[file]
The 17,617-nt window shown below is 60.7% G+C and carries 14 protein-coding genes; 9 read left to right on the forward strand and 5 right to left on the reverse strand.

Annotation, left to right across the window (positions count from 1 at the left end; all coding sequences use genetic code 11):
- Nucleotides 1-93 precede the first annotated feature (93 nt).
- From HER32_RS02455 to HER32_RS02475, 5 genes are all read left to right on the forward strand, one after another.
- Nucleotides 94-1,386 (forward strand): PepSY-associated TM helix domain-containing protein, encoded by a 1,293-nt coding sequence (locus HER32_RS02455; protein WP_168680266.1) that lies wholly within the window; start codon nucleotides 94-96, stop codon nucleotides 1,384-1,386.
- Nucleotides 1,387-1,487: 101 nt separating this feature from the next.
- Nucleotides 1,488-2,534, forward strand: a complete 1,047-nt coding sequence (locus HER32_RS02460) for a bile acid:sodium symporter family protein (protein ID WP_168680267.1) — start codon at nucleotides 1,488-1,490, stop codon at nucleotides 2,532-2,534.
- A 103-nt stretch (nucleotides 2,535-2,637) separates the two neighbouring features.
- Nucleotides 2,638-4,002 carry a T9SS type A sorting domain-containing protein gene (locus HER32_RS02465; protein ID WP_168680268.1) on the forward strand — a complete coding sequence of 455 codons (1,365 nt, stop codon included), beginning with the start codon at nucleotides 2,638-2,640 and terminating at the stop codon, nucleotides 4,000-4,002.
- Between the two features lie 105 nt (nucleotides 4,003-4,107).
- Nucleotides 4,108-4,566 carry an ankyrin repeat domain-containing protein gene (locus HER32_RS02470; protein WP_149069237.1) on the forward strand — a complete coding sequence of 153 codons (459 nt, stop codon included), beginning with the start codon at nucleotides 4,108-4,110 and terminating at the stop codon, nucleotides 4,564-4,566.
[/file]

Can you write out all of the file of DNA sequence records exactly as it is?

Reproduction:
The 17,617-nt window shown below is 60.7% G+C and carries 14 protein-coding genes; 9 read left to right on the forward strand and 5 right to left on the reverse strand.

Annotation, left to right across the window (positions count from 1 at the left end; all coding sequences use genetic code 11):
- Nucleotides 1-93 precede the first annotated feature (93 nt).
- From HER32_RS02455 to HER32_RS02475, 5 genes are all read left to right on the forward strand, one after another.
- Nucleotides 94-1,386 (forward strand): PepSY-associated TM helix domain-containing protein, encoded by a 1,293-nt coding sequence (locus HER32_RS02455; protein WP_168680266.1) that lies wholly within the window; start codon nucleotides 94-96, stop codon nucleotides 1,384-1,386.
- Nucleotides 1,387-1,487: 101 nt separating this feature from the next.
- Nucleotides 1,488-2,534, forward strand: a complete 1,047-nt coding sequence (locus HER32_RS02460) for a bile acid:sodium symporter family protein (protein ID WP_168680267.1) — start codon at nucleotides 1,488-1,490, stop codon at nucleotides 2,532-2,534.
- A 103-nt stretch (nucleotides 2,535-2,637) separates the two neighbouring features.
- Nucleotides 2,638-4,002 carry a T9SS type A sorting domain-containing protein gene (locus HER32_RS02465; protein ID WP_168680268.1) on the forward strand — a complete coding sequence of 455 codons (1,365 nt, stop codon included), beginning with the start codon at nucleotides 2,638-2,640 and terminating at the stop codon, nucleotides 4,000-4,002.
- Between the two features lie 105 nt (nucleotides 4,003-4,107).
- Nucleotides 4,108-4,566 carry an ankyrin repeat domain-containing protein gene (locus HER32_RS02470; protein WP_149069237.1) on the forward strand — a complete coding sequence of 153 codons (459 nt, stop codon included), beginning with the start codon at nucleotides 4,108-4,110 and terminating at the stop codon, nucleotides 4,564-4,566.